[FOM] Gödel–McKinsey–Tarski translation
sartemov at gc.cuny.edu
Sat Feb 23 15:09:04 EST 2008
This issue has been thoroughly discussed in
S. Artemov. `Explicit provability and constructive semantics,'
Bulletin of Symbolic Logic, vol. 7, No.1, pp. 1-36, 2001
(see also S. Artemov. "Modal logic in mathematics," Handbook of Modal
Logic, Elsevier, 2006)
In particular, this paper provides an exact mathematical meaning of "A
is constructively provable" by recovering Brouwer-Heyting-Kolmorogov
(BHK) proofs from S4 derivations. This connects the Goedel project of
providing (classical) provability semantics for intuitionistic logic to
the intended BHK semantics of proofs for intuitionistic logic.
The main idea of Goedel-McKinsey-Tarski translation is to emulate in
classical logic the principal intuitionistic paradigm
"intuitionistically true=provable". Goedel's idea of 1933 was to read
"provable" in this equation as "provable in the usual classical sense",
hence reading the aforementioned paradigm as
"intuitionistically true = classically provable".
Some authors have explored other approaches, e.g. "intuitionistically
true = intuitionistically provable" with somewhat limited success though
(cf. a wonderful survey D. van Dalen, Intuitionistic logic, Handbook of
philosophical logic (D. Gabbay and F. Guenther, editors), vol. 3,
Reidel, 1986, pp. 225–340. ).
Kolmogorov's views of 1932 were close to ones by Goedel: to explain
intuitionisitic logic via classical notions of problem/problem
Given the modal logic S4 as the logic for classical provability, a
natural reflex is to cast the "intuitionistically true = classically
provable" paradigm as a translation of a given formula F in the
intuitionistic language into the language of S4 by prefixing all
subformulas in F by the provability modality . We call the result of
such a translation F^. Indeed, imagine a down-top procedure of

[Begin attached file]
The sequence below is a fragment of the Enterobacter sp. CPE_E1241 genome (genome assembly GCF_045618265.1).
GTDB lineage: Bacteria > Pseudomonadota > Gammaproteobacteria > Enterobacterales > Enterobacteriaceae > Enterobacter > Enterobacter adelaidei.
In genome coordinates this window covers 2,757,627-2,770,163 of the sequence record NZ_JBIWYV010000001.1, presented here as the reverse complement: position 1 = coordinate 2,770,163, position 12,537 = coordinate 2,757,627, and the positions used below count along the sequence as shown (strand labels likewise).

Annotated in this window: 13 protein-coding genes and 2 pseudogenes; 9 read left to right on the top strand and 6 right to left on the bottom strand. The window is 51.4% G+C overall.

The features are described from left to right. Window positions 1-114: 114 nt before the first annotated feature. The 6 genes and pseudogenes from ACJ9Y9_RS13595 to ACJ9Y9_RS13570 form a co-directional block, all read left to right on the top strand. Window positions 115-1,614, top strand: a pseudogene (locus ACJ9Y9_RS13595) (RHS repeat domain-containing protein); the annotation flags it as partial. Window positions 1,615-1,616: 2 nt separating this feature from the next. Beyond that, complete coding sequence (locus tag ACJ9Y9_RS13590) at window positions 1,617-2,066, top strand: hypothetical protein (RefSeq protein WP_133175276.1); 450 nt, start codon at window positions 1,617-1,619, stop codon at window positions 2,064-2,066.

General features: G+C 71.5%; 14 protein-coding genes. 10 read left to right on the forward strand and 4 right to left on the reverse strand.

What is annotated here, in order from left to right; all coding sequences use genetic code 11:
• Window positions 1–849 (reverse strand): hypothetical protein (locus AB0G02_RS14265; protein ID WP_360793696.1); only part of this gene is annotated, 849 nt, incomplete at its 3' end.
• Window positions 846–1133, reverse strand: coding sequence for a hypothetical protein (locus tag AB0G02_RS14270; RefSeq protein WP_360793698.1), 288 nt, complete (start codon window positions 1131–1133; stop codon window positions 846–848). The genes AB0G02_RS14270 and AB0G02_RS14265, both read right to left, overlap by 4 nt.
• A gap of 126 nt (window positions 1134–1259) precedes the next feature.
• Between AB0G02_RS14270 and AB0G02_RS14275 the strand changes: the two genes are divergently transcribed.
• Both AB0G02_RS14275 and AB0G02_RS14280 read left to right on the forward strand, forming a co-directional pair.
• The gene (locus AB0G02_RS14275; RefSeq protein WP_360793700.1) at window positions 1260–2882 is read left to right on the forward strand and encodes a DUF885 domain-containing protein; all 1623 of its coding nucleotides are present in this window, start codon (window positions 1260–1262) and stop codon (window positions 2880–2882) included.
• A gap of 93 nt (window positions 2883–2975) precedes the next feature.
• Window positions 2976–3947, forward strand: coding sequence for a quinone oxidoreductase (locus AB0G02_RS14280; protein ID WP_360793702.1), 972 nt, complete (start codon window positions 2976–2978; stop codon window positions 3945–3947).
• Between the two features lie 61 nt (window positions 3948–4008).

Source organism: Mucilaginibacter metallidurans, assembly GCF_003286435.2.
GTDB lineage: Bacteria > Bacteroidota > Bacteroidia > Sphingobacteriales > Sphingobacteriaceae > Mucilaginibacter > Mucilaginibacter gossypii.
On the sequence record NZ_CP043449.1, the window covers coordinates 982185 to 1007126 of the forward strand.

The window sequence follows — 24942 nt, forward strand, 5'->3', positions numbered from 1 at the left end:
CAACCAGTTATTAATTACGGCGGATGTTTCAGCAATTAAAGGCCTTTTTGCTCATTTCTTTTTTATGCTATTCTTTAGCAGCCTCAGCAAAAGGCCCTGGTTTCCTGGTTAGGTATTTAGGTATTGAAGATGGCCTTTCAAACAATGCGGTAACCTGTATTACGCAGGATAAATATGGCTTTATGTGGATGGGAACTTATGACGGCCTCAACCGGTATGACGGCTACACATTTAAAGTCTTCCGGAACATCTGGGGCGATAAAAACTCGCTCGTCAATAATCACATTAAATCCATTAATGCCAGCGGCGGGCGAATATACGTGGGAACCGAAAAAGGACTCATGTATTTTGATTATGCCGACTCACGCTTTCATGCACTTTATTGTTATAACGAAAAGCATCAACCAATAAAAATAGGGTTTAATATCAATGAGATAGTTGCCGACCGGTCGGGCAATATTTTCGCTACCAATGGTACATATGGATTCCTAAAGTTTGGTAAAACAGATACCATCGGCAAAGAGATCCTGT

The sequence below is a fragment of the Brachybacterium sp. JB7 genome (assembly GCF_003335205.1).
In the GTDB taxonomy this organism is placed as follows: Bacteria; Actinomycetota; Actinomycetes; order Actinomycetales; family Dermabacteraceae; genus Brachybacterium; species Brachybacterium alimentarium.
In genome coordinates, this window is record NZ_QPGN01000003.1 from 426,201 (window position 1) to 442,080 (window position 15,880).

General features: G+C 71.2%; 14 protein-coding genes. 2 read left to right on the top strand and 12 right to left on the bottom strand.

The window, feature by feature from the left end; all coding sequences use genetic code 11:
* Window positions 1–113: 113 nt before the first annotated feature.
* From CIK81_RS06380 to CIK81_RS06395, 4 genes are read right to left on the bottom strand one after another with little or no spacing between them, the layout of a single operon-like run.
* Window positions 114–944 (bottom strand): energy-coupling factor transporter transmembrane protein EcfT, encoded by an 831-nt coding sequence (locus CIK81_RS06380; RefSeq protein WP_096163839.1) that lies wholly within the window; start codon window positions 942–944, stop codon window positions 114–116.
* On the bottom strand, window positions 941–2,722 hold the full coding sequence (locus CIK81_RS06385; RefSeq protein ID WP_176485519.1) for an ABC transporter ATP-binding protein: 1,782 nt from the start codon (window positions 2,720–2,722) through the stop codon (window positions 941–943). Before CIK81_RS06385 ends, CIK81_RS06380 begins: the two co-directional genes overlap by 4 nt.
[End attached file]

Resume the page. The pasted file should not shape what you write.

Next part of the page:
determining the "intuitionistic truth value" if a formula given
"intuitionistic truth values" of its subformulas. Such a procedure will
have a classical counterpart, which repeats the same steps on F^ and
reads "intuitionistic truth" as "classical provability" since each
subformula in F^ is prefixed by the provability modality .
Getting Goedel translation and McKinsey-Tarski translation from F^ is
now a technicality: all three are essentially equivalent in S4.
Due to some logical identities in S4 some of modalities in F^ are
redundant. For example, (A & B) <-> (A & B) in S4, hence one
can save a prefix  corresponding to the &-clause in the definition of
F^. In addition, S4 proves A iff S4 proves A, hence one can safely
drop the outermost  in F^. Finally, \bot<->\bot in S4. These
observations give us Goedel's translation F^g from F^.
In McKinsey-Tarski translation F^mc, one has to box only atoms and
implications in F. To connect F^mc with F^ it now suffices to use an
(A v B) <-> (A v B), which is an easy exercise.
I hope this answers your question.
David Fontaine wrote:
> Dear all,
> I would like to start here a discussion on the
> Gödel–McKinsey–Tarski translation: a formula is
> provable in propositional intuitionistic logic if and
> only if its translation is provable in the classical
> modal logic S4. S4 is the so-called "modal companion"
> of intuitionistic logic.
> My interest in this translation lies in the fact that
> it provides a classical point of view of non-classical
> logics. This is very useful for my
> classically-educated mind :-) I read that, in this
> context, a formula A in S4 (where  is the modality
> of S4) should be understood as "A is constructively
> provable". For example, an atomic formula p is then
> translated into p. Could anyone provide some
> intuitive explanation on why this translation works
> and on its philosophical meaning?
> This translation can be generalized to intermediate
> logic up to classical logic whose modal companion is
> then S5. I also found a similar result by GoldBlatt
> which provides a translation from MQL (minimal quantum
> logic) to the classical modal logic B. a formula is
> provable in MQL if and only if its translation is
> provable in B. In this case an atomic formula p is
> translated into <>p (where <> is ~~, where ~ is
> negation). I cannot see the intuitive meaning of this
> translation and would appreciate some explanation.
> Is there a similar result for linear logic? In my
> opinion a formula A->B in linear logic should be
> translated into something like A -> <>B meaning that
> if I have A, then I CAN have B. From A -> <>B and A
> -> <>C one can deduce A -> (<>B /\ <>C), but cannot
> deduce A -> <>(B /\ C). It would explain why in linear
> logic from A->B and A->C you cannot deduce A->(B/\C).
> This idea seems obvious and has probably been studied
> before. Would you have any reference?
> Are there other similar translation from non-classical
> logics to classical modal logic? Can they be put in a
> unified framework?
> Thanks in advance for your comments and replies.
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